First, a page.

1. Consider the principles, assumptions, and constraints of Generally Accepted Accounting Principles (GAAP). Define the revenue recognition principle and explain why it is important to users of financial statements.
2. Describe specifically why the revenue recognition practices of Dex were not appropriate under GAAP.
3. Consult Paragraph A5 (in Appendix A) of PCAOB Auditing Standard No. 5 and Paragraph 68 of PCAOB Auditing Standard No. 12. Do you believe that Qwest had established an effective system of internal control over financial reporting related to the revenue recorded by Dex in its financial statements? Why or why not?
4. Consult Paragraph 25 of PCAOB Auditing Standard No. 5. Next consider the impact of the pressure exerted by Qwest's senior management team to meet aggressive revenue and earnings targets. Comment about why such a "tone at the top" would have a pervasive effect on the reliability of financial reporting at a company like Qwest.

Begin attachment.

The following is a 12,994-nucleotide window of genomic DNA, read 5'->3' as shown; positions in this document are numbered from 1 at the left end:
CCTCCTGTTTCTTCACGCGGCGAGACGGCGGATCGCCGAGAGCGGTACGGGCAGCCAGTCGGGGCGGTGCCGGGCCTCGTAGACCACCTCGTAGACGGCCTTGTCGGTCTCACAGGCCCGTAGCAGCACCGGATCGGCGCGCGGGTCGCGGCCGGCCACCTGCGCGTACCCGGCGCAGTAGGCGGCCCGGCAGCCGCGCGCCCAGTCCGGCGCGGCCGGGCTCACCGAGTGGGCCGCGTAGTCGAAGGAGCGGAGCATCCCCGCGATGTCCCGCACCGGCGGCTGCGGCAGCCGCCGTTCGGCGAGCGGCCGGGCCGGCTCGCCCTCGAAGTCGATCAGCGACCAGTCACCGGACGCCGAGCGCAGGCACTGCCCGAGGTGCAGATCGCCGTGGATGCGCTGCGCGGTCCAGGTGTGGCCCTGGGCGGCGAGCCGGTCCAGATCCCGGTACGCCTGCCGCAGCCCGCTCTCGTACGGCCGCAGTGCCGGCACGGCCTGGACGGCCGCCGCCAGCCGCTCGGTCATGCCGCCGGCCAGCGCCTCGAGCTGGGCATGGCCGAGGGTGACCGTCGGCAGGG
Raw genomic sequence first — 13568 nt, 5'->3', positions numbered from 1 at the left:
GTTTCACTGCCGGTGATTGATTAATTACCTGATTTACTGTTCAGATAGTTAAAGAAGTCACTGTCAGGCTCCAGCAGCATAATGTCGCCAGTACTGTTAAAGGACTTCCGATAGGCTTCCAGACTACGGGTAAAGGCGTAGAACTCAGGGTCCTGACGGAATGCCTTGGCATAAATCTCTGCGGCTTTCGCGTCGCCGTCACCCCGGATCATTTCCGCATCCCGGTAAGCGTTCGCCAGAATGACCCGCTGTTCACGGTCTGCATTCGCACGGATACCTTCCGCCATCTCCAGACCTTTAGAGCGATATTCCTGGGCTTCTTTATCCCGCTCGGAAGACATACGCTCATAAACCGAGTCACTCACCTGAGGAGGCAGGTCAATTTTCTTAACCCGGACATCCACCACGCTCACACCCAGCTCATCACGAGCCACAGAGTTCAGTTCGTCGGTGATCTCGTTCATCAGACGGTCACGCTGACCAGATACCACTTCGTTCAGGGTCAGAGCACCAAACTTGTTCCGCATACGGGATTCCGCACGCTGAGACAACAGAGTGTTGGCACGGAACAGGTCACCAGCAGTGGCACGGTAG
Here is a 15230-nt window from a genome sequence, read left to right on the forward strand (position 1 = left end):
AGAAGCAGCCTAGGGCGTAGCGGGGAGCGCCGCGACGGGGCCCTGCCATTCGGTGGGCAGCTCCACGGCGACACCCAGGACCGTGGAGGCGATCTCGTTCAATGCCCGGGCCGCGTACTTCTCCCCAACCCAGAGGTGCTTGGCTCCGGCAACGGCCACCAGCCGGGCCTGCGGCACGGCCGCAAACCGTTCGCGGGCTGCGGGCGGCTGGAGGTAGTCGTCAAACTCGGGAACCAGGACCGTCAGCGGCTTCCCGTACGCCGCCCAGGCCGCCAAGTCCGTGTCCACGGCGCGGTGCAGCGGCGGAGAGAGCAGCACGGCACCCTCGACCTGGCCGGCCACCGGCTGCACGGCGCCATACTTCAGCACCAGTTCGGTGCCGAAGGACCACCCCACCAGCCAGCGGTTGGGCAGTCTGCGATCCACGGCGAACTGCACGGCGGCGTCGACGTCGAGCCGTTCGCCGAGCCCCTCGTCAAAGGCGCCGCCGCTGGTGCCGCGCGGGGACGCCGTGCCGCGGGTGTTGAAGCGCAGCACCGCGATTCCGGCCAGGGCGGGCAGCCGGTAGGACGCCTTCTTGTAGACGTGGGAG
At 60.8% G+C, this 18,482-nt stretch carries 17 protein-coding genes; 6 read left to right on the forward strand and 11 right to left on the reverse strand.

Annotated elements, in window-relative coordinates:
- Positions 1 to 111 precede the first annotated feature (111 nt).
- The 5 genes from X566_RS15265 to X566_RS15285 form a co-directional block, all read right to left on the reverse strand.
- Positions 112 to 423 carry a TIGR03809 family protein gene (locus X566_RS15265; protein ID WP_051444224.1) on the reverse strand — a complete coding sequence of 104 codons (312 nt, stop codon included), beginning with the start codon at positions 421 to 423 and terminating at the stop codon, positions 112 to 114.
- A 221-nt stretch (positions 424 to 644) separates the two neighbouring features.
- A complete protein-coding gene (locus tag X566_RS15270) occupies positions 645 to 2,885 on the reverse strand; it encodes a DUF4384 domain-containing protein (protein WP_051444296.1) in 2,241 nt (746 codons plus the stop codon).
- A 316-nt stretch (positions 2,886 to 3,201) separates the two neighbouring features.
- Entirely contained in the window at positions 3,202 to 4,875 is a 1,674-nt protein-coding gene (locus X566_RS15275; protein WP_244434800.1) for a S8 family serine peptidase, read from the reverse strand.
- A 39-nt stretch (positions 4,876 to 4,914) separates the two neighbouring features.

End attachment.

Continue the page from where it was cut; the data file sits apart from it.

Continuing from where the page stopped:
5. Consider the role of an upper manager at Dex. Do you believe that a "point of publication" method of accounting is allowable under Generally Accepted Accounting Principles? Whether you do or not, please make an argument that supports the recognition of revenue related to the Colorado Springs directory in December 2000, as opposed to 2001. Consult Paragraphs 1-2 of Ethics Rule 102 (ET 102). Assuming that they were CPAs, do you believe that the actions of the upper managers at Dex were ethical? Why or why not?
WorldCom: The Expense Recognition Principle